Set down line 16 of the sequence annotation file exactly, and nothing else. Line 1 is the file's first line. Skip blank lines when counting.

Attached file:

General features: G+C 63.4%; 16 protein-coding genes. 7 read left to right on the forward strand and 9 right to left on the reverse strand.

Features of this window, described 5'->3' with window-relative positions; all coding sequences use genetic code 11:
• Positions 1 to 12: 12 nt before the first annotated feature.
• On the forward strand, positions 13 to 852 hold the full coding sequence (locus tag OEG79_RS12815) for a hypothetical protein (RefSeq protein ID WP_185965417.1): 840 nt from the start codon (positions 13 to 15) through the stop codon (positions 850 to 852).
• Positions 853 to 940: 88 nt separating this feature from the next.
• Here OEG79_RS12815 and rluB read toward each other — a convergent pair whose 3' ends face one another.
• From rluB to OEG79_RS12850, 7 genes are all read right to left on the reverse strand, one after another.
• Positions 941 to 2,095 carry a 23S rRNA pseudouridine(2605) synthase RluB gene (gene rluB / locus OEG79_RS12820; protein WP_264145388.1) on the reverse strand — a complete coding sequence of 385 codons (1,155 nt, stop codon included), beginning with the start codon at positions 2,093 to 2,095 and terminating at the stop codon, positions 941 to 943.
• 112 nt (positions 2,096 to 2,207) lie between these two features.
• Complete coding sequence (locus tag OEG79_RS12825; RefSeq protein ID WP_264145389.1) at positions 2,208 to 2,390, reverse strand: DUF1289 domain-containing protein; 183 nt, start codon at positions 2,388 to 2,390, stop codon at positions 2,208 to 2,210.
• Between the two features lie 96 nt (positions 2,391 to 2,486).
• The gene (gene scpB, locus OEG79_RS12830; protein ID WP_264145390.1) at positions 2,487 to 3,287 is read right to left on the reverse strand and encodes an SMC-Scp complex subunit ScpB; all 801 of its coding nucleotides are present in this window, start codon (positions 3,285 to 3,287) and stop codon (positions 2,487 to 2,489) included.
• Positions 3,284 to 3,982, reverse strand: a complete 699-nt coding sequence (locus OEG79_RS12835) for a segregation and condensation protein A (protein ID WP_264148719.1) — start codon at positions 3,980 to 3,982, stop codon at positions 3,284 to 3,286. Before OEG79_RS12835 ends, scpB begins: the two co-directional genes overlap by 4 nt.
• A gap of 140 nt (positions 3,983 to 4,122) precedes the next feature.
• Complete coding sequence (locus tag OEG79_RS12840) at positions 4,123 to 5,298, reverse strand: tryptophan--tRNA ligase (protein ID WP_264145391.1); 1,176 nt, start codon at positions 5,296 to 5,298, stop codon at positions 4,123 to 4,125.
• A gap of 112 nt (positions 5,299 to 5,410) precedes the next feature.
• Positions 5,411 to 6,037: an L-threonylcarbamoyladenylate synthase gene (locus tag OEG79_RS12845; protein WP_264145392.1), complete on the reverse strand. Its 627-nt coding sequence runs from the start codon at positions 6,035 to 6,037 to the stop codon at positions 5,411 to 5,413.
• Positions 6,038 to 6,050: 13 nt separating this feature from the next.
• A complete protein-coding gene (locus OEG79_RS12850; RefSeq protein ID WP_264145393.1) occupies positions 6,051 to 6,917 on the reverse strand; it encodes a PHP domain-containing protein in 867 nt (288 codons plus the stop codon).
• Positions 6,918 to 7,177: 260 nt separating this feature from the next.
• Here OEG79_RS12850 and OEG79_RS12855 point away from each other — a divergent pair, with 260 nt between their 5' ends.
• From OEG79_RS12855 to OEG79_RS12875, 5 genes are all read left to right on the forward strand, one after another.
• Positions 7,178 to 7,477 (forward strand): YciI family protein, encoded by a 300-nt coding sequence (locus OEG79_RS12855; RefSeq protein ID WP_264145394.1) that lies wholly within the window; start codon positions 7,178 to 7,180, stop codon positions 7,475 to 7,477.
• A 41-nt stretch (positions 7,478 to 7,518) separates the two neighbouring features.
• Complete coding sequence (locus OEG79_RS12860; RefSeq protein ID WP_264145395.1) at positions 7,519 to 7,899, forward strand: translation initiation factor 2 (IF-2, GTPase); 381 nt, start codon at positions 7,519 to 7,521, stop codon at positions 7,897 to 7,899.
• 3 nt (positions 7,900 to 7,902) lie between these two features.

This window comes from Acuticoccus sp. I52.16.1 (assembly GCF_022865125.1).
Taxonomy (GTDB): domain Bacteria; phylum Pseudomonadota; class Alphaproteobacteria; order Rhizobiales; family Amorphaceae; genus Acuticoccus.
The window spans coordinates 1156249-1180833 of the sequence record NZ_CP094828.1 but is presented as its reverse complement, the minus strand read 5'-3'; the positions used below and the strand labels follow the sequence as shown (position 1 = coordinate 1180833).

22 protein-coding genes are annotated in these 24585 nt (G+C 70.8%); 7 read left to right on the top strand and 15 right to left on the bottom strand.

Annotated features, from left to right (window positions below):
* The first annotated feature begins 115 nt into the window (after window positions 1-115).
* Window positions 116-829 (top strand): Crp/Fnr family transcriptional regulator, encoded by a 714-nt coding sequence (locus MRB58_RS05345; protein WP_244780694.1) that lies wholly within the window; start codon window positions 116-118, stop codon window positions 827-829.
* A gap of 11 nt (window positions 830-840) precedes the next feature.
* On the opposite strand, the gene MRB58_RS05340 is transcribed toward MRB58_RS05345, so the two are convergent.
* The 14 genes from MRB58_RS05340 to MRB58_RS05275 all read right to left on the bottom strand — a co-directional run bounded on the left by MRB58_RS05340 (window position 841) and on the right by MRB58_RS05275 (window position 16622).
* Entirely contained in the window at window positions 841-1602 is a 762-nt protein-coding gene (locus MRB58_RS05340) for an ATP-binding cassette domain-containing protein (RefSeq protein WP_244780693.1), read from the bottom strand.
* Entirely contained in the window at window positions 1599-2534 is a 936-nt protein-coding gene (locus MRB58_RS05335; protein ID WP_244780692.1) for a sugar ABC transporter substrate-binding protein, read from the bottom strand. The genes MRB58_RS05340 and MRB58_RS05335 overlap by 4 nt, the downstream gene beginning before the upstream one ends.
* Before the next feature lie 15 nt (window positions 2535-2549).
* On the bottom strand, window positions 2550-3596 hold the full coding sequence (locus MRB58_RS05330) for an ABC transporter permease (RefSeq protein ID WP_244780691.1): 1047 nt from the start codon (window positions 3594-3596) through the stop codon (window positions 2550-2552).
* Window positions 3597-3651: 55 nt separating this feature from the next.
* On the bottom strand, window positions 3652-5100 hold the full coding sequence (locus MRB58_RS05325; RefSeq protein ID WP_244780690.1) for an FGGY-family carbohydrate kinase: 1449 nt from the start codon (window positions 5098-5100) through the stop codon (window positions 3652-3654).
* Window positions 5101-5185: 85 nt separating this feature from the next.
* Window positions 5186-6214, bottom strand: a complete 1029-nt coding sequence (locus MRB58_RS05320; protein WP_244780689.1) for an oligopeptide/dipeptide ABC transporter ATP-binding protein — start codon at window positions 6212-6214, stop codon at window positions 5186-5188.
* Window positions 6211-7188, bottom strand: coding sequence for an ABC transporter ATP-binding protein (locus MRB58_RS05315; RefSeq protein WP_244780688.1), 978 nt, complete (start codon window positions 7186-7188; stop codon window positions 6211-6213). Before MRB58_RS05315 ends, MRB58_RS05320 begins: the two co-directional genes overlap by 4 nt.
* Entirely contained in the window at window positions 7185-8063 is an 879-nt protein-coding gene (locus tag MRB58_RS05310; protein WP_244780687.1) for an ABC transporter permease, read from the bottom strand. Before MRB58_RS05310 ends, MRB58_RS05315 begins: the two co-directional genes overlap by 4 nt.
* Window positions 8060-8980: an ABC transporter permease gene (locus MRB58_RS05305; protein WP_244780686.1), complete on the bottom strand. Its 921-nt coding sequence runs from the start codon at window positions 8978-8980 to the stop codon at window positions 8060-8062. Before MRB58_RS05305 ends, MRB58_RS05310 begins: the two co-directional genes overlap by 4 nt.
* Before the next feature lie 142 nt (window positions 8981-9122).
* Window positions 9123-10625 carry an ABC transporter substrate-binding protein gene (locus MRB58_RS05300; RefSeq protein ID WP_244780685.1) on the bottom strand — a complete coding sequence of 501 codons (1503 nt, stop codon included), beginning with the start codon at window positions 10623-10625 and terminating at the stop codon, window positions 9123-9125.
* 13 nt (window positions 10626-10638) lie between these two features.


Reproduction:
• A gap of 112 nt (positions 5,299 to 5,410) precedes the next feature.